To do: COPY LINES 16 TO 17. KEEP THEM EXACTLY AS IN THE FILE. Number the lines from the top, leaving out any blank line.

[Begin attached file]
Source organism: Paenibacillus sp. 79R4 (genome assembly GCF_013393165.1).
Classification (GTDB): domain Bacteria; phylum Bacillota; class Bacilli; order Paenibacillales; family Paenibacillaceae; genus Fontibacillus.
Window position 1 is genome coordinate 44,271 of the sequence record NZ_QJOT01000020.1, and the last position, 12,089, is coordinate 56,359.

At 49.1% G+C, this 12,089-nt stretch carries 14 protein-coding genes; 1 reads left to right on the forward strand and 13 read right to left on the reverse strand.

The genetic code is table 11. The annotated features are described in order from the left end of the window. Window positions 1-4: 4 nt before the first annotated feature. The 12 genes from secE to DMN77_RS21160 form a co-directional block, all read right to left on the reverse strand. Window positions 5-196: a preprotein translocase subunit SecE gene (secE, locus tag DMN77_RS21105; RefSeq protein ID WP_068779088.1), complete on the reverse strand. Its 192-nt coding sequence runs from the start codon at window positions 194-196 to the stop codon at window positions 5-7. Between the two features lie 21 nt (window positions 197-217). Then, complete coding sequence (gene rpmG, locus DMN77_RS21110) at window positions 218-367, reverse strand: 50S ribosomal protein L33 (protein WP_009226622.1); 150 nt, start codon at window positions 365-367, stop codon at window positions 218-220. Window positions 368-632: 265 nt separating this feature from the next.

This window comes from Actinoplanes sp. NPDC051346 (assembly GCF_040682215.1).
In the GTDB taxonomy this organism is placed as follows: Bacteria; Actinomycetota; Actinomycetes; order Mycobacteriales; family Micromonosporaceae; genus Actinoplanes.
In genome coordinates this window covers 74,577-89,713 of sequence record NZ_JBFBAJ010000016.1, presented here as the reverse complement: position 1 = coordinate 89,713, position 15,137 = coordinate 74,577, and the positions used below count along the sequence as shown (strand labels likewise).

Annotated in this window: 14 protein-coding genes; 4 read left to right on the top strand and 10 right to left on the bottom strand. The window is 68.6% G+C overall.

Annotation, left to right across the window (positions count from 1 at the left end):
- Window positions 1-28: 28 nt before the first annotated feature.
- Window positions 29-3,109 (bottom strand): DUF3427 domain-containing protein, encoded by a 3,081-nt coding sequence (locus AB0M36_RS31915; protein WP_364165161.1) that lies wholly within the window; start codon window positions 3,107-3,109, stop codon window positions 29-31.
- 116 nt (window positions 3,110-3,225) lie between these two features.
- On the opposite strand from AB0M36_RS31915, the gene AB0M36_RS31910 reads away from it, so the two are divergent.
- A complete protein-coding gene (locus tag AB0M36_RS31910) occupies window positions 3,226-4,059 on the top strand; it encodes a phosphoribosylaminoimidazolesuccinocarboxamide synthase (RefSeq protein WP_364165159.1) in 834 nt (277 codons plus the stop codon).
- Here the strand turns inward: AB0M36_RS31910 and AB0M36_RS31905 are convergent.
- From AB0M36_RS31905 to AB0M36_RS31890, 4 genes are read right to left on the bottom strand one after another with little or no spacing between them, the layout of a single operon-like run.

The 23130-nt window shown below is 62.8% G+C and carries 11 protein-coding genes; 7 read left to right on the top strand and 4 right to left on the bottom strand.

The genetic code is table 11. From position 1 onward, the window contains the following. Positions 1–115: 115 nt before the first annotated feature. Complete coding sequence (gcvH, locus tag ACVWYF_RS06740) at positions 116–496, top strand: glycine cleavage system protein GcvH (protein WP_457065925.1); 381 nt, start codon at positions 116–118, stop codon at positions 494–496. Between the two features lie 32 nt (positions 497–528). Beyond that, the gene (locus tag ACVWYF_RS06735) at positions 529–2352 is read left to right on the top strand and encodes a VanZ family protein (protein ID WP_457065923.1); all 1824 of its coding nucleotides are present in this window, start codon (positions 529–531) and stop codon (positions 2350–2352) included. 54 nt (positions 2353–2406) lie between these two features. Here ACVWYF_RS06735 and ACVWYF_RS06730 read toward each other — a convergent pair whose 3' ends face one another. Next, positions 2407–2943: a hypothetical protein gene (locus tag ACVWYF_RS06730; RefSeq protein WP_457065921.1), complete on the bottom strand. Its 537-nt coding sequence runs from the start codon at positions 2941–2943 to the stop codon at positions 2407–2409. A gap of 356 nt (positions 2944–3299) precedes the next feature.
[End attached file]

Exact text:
- Here the strand turns inward: AB0M36_RS31910 and AB0M36_RS31905 are convergent.
- From AB0M36_RS31905 to AB0M36_RS31890, 4 genes are read right to left on the bottom strand one after another with little or no spacing between them, the layout of a single operon-like run.